AgWatch


Soil pH And Lime Requirements Are Soil Health Assessments

DR. LARRY OLDHAM

MISSISSIPPI STATE, MISS.
   Two long-time soil fertility measurements are also soil health assessments. Soil pH and lime requirement are long recognized as the foundation of nutrient management as acid soils often need liming to aid crop growth and development. Soil organisms crucial to improving soil health also benefit from acidity management.
   Soil acidity problems rarely have dramatic visual symptoms. Affected areas are less hardy or vigorous in growth; the size of the areas increases within fields over several growing seasons. If lime is needed, other benefits include:
   • preventing aluminum and/or manganese toxicity,
   • increasing phosphorus and molybdenum availability,
   • improving nitrogen fixation by legume crops,
   • improving the efficiency of applied phosphorus and potassium fertilizers, and
   • increasing the volume of soil explored by roots.
   Soils should be tested at least every three years, or more often if acidity issues are suspected. Growers should evaluate their lime options if it is recommended based on the soil tests. Three factors influence lime quality: particle size, ‘purity’, and moisture content.
   Without going into detail: dry lime spreads better.
In Mississippi, vendors of liming products are required to provide materials with a minimum 63 percent Relative Neutralizing Value (RNV).    The RNV calculations are based on particle size analyses of the lime using the percentage of lime that passes 10-mesh and 50-mesh sieves and the Calcium Carbonate Equivalent data. It is assumed particles larger than 10-mesh are not effective neutralizing soil acidity in a relevant time frame. All particles smaller than 50-mesh and half the particles in between the two sizes should react.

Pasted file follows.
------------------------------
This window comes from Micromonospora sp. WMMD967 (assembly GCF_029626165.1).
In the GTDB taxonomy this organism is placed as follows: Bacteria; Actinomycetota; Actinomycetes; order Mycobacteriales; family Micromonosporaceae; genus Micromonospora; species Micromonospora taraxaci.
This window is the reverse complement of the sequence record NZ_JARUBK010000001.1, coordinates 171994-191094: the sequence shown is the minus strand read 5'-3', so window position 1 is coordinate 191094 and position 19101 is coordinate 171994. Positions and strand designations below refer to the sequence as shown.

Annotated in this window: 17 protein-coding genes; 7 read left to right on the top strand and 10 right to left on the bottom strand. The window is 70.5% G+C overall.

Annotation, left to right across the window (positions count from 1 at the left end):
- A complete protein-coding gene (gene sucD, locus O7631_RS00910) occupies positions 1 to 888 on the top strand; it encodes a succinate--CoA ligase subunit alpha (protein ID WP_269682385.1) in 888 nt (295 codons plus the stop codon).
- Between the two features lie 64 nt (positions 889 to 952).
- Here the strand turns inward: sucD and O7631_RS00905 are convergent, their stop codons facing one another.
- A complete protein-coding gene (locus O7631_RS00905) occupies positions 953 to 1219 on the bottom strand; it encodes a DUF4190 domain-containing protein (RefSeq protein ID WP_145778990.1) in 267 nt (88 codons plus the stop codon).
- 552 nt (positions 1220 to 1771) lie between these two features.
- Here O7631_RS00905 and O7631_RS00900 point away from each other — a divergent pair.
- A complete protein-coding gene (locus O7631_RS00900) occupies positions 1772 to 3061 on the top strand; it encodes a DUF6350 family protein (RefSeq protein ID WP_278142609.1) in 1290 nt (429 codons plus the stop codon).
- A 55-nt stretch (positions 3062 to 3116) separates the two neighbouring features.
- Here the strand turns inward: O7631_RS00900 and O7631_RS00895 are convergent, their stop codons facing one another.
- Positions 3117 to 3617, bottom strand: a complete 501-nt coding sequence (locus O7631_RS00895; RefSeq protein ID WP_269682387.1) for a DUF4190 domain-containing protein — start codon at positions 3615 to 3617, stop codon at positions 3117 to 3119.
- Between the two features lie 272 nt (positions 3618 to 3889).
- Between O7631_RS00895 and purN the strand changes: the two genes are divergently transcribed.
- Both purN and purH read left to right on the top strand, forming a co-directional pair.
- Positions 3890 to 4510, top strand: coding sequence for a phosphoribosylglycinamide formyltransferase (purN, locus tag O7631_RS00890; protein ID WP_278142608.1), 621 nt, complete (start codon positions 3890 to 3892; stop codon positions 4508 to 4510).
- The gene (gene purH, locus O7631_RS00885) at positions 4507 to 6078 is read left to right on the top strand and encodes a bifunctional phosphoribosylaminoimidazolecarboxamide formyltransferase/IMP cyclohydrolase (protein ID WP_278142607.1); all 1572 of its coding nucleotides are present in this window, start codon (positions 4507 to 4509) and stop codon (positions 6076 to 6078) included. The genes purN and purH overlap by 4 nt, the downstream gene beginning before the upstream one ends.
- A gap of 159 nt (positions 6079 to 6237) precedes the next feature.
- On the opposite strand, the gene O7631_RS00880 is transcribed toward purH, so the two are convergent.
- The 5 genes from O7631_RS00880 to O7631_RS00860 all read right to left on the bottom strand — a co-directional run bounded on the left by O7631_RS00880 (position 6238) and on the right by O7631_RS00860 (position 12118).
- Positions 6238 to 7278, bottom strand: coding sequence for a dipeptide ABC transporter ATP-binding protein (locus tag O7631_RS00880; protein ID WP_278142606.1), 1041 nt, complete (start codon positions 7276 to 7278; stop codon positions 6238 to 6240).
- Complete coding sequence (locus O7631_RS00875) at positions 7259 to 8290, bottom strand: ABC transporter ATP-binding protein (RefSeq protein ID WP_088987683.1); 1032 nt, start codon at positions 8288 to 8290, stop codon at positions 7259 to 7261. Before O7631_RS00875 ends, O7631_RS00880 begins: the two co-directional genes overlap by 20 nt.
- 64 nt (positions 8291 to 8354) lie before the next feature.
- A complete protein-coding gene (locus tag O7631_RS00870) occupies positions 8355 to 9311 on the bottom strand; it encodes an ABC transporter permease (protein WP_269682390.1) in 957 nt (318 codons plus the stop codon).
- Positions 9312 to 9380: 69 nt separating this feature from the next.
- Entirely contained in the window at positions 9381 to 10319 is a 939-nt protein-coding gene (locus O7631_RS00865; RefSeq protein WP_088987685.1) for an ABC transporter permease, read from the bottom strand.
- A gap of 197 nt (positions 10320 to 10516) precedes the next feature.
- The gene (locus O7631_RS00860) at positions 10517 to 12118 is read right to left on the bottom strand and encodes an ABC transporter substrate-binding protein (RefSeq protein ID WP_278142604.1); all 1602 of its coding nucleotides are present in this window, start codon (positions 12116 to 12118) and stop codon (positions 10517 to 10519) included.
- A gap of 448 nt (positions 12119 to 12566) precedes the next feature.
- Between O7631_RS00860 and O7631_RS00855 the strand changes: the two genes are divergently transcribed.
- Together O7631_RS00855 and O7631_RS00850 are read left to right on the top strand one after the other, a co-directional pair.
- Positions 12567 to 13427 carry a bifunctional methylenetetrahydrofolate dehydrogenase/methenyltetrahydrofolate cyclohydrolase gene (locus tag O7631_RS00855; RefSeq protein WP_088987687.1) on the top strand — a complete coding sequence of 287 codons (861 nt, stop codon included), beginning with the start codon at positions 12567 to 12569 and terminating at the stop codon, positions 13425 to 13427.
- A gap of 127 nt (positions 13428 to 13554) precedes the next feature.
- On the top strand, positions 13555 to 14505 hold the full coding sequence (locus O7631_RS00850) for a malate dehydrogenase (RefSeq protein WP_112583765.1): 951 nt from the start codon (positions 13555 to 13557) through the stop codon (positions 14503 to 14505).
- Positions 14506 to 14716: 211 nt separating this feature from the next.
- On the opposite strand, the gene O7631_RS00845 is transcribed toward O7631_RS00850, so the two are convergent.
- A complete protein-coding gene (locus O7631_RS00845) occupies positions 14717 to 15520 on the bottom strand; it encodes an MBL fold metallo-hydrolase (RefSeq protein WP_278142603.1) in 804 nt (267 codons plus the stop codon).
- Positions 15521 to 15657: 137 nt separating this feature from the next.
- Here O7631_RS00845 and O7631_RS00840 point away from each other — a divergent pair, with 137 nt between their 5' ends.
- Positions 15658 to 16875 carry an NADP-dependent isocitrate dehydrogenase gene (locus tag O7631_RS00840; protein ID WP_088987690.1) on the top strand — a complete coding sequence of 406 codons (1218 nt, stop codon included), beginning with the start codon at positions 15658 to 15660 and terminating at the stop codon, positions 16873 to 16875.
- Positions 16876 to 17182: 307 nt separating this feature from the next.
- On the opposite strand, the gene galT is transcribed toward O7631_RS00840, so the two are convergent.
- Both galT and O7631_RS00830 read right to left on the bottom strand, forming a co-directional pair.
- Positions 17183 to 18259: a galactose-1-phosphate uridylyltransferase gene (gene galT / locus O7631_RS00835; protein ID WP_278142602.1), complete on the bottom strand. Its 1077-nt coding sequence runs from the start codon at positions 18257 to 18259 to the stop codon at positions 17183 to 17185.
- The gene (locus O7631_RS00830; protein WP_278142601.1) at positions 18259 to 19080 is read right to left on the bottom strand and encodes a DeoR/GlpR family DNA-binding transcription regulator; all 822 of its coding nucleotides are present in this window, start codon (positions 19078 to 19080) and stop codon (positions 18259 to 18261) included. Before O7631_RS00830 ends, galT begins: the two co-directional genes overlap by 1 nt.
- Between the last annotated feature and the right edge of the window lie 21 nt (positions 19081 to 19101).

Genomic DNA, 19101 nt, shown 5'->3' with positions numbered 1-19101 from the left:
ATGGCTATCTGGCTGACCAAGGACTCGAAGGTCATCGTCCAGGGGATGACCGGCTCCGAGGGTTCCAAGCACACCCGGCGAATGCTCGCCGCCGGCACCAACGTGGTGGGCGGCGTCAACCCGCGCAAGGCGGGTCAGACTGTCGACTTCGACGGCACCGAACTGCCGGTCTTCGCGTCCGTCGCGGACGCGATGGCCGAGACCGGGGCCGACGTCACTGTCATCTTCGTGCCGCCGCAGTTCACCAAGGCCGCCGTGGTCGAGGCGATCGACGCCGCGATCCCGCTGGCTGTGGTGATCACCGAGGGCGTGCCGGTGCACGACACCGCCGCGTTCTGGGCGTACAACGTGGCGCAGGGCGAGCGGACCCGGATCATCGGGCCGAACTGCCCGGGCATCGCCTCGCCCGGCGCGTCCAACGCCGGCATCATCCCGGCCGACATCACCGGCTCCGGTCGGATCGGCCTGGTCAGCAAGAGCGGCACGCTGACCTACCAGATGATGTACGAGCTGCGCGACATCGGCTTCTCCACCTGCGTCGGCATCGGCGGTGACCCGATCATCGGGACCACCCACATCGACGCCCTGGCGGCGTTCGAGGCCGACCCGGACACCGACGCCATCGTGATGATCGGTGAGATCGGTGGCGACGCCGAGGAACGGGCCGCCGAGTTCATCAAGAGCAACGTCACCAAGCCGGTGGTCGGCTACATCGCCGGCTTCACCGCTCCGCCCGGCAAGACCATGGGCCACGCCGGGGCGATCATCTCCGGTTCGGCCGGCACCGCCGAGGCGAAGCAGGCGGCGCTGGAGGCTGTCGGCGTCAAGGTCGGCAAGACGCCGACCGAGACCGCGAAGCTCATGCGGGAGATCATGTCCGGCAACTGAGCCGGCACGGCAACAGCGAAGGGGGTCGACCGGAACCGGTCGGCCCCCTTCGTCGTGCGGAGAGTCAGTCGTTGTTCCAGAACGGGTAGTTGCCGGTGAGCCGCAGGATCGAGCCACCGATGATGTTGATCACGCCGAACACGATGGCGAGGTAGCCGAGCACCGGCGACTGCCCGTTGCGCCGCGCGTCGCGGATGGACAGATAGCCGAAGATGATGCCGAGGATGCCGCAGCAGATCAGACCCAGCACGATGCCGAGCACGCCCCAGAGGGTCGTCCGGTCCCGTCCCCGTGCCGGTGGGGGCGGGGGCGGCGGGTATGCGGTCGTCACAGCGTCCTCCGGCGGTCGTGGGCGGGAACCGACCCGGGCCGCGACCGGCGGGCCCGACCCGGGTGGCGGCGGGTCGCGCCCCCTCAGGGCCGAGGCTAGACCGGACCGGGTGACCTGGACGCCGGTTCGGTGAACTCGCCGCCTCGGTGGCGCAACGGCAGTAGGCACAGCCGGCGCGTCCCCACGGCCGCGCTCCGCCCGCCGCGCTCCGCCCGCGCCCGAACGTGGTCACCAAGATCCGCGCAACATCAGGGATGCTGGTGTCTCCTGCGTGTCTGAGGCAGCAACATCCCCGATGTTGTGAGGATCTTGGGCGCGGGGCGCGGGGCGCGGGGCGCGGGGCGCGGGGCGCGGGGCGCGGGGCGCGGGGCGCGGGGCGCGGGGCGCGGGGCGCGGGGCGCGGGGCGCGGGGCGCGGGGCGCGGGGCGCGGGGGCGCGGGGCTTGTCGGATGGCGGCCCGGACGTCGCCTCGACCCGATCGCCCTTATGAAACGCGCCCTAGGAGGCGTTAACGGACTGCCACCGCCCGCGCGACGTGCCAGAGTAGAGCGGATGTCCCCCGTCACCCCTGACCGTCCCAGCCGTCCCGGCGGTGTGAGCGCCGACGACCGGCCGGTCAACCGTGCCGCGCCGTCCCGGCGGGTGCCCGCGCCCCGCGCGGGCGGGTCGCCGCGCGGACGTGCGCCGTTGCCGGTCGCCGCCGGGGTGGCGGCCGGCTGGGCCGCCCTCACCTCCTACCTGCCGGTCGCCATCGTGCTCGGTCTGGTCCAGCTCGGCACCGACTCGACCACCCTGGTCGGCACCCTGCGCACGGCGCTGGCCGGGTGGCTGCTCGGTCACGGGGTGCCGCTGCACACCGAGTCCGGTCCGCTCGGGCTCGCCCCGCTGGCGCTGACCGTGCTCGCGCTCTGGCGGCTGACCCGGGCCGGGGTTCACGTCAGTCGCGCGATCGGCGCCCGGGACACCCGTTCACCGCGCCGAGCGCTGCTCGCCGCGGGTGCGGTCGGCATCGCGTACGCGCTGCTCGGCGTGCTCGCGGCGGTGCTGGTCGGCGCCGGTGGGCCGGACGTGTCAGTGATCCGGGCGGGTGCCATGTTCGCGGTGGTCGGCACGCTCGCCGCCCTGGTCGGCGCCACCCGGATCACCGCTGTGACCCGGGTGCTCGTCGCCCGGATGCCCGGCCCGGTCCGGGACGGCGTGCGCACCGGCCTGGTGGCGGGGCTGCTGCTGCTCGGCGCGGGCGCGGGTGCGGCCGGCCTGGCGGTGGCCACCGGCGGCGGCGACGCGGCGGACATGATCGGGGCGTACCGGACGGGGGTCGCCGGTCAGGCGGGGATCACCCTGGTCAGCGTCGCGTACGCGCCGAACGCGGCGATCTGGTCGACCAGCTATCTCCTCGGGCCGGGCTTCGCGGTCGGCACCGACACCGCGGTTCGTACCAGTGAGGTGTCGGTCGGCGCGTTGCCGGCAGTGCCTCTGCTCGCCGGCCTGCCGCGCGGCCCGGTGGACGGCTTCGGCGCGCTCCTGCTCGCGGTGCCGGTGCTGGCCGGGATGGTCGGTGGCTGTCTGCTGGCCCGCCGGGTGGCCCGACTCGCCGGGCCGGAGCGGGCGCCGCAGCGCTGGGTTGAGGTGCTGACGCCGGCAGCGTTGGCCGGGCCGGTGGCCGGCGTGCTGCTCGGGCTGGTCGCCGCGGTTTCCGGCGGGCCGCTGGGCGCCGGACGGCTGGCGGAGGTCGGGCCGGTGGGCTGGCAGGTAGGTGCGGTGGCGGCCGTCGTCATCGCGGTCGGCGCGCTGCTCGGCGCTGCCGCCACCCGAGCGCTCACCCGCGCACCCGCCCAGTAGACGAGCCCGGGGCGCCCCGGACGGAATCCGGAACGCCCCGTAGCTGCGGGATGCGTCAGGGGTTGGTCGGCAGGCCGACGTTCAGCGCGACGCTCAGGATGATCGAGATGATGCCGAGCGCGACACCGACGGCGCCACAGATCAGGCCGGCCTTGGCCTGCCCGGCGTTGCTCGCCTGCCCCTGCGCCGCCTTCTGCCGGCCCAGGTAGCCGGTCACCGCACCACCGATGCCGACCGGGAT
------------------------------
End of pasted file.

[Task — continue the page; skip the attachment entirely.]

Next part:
The RNV numbers allow value comparisons between materials from different sources. For example, of two agricultural liming materials, one has an RNV of 66 percent and costs $50 per ton. The other has an RNV of 85 percent and costs $60 per ton. Which is the better buy? The agronomic value of the materials may be estimated by dividing the price per ton by the RNV decimal value ($50/0.66) = $76, as  compared to ($60/0.85) = $71. ∆
   DR. LARRY OLDHAM: Extension Soils Specialist, Mississippi State University

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